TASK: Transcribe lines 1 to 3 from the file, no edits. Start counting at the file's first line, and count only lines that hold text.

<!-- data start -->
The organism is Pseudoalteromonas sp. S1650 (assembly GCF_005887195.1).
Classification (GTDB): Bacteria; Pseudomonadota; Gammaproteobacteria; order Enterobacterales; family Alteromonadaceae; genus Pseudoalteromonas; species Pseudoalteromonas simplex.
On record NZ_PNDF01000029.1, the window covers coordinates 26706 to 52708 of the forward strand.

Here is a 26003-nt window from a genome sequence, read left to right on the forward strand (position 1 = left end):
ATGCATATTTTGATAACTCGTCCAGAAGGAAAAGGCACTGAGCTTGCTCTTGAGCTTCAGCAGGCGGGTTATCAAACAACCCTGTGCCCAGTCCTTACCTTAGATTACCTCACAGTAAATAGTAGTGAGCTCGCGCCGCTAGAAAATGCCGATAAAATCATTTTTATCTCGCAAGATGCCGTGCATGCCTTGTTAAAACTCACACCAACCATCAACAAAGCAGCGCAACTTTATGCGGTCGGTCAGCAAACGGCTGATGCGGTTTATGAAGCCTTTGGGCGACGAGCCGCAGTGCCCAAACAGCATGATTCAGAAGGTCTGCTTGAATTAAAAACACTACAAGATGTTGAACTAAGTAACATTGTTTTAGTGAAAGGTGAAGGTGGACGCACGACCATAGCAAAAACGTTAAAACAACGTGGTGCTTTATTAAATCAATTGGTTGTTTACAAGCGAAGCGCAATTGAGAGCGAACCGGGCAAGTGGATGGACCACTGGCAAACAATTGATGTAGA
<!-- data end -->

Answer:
The organism is Pseudoalteromonas sp. S1650 (assembly GCF_005887195.1).
Classification (GTDB): Bacteria; Pseudomonadota; Gammaproteobacteria; order Enterobacterales; family Alteromonadaceae; genus Pseudoalteromonas; species Pseudoalteromonas simplex.
On record NZ_PNDF01000029.1, the window covers coordinates 26706 to 52708 of the forward strand.